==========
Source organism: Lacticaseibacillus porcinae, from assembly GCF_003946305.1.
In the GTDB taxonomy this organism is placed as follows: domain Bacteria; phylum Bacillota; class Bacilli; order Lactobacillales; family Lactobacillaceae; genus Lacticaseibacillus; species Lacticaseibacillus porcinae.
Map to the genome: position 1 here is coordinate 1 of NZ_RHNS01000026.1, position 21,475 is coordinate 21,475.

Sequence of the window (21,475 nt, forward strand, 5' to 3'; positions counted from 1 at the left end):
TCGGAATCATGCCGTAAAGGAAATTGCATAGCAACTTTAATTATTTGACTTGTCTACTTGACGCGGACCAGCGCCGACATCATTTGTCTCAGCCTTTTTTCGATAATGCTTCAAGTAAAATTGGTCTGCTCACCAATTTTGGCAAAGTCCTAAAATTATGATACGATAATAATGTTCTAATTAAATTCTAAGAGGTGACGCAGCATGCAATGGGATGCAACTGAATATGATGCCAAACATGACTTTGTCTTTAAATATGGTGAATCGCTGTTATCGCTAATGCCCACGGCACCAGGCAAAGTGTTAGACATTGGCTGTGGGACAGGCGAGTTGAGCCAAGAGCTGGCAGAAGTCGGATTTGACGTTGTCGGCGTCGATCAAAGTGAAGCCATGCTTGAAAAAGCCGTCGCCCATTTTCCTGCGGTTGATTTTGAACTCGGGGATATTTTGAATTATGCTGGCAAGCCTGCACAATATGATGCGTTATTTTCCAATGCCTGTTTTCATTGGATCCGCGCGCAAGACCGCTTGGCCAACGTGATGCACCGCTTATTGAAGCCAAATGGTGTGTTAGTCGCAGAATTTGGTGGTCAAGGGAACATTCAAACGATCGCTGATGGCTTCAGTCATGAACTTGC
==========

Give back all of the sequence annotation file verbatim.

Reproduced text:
Source organism: Lacticaseibacillus porcinae, from assembly GCF_003946305.1.
In the GTDB taxonomy this organism is placed as follows: domain Bacteria; phylum Bacillota; class Bacilli; order Lactobacillales; family Lactobacillaceae; genus Lacticaseibacillus; species Lacticaseibacillus porcinae.
Map to the genome: position 1 here is coordinate 1 of NZ_RHNS01000026.1, position 21,475 is coordinate 21,475.

Sequence of the window (21,475 nt, forward strand, 5' to 3'; positions counted from 1 at the left end):
TCGGAATCATGCCGTAAAGGAAATTGCATAGCAACTTTAATTATTTGACTTGTCTACTTGACGCGGACCAGCGCCGACATCATTTGTCTCAGCCTTTTTTCGATAATGCTTCAAGTAAAATTGGTCTGCTCACCAATTTTGGCAAAGTCCTAAAATTATGATACGATAATAATGTTCTAATTAAATTCTAAGAGGTGACGCAGCATGCAATGGGATGCAACTGAATATGATGCCAAACATGACTTTGTCTTTAAATATGGTGAATCGCTGTTATCGCTAATGCCCACGGCACCAGGCAAAGTGTTAGACATTGGCTGTGGGACAGGCGAGTTGAGCCAAGAGCTGGCAGAAGTCGGATTTGACGTTGTCGGCGTCGATCAAAGTGAAGCCATGCTTGAAAAAGCCGTCGCCCATTTTCCTGCGGTTGATTTTGAACTCGGGGATATTTTGAATTATGCTGGCAAGCCTGCACAATATGATGCGTTATTTTCCAATGCCTGTTTTCATTGGATCCGCGCGCAAGACCGCTTGGCCAACGTGATGCACCGCTTATTGAAGCCAAATGGTGTGTTAGTCGCAGAATTTGGTGGTCAAGGGAACATTCAAACGATCGCTGATGGCTTCAGTCATGAACTTGC